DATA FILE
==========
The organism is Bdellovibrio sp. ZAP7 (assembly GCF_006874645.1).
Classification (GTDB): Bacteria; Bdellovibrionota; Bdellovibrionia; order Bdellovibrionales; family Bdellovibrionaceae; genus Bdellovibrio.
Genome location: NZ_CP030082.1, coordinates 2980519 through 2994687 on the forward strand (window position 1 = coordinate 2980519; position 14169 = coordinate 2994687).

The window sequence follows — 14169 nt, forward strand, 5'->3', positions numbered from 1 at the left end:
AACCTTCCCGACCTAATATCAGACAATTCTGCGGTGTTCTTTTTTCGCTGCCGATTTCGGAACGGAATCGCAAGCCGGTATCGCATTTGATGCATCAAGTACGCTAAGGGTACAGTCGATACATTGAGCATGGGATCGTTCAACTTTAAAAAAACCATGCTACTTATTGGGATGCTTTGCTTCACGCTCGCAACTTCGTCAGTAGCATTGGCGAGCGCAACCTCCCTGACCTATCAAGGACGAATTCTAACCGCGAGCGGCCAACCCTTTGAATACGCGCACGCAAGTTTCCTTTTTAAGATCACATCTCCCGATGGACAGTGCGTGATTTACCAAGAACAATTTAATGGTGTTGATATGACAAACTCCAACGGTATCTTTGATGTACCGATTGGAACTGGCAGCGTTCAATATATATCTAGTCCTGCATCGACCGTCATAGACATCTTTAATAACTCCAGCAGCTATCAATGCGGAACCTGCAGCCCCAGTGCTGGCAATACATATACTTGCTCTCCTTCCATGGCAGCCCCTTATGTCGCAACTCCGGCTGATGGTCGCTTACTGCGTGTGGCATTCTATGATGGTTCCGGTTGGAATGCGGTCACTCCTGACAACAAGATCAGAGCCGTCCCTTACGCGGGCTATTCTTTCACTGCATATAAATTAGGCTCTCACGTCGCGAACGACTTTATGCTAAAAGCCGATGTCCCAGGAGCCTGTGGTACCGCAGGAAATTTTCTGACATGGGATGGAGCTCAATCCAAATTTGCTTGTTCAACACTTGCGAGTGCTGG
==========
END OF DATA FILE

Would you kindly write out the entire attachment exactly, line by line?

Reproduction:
The organism is Bdellovibrio sp. ZAP7 (assembly GCF_006874645.1).
Classification (GTDB): Bacteria; Bdellovibrionota; Bdellovibrionia; order Bdellovibrionales; family Bdellovibrionaceae; genus Bdellovibrio.
Genome location: NZ_CP030082.1, coordinates 2980519 through 2994687 on the forward strand (window position 1 = coordinate 2980519; position 14169 = coordinate 2994687).

The window sequence follows — 14169 nt, forward strand, 5'->3', positions numbered from 1 at the left end:
AACCTTCCCGACCTAATATCAGACAATTCTGCGGTGTTCTTTTTTCGCTGCCGATTTCGGAACGGAATCGCAAGCCGGTATCGCATTTGATGCATCAAGTACGCTAAGGGTACAGTCGATACATTGAGCATGGGATCGTTCAACTTTAAAAAAACCATGCTACTTATTGGGATGCTTTGCTTCACGCTCGCAACTTCGTCAGTAGCATTGGCGAGCGCAACCTCCCTGACCTATCAAGGACGAATTCTAACCGCGAGCGGCCAACCCTTTGAATACGCGCACGCAAGTTTCCTTTTTAAGATCACATCTCCCGATGGACAGTGCGTGATTTACCAAGAACAATTTAATGGTGTTGATATGACAAACTCCAACGGTATCTTTGATGTACCGATTGGAACTGGCAGCGTTCAATATATATCTAGTCCTGCATCGACCGTCATAGACATCTTTAATAACTCCAGCAGCTATCAATGCGGAACCTGCAGCCCCAGTGCTGGCAATACATATACTTGCTCTCCTTCCATGGCAGCCCCTTATGTCGCAACTCCGGCTGATGGTCGCTTACTGCGTGTGGCATTCTATGATGGTTCCGGTTGGAATGCGGTCACTCCTGACAACAAGATCAGAGCCGTCCCTTACGCGGGCTATTCTTTCACTGCATATAAATTAGGCTCTCACGTCGCGAACGACTTTATGCTAAAAGCCGATGTCCCAGGAGCCTGTGGTACCGCAGGAAATTTTCTGACATGGGATGGAGCTCAATCCAAATTTGCTTGTTCAACACTTGCGAGTGCTGG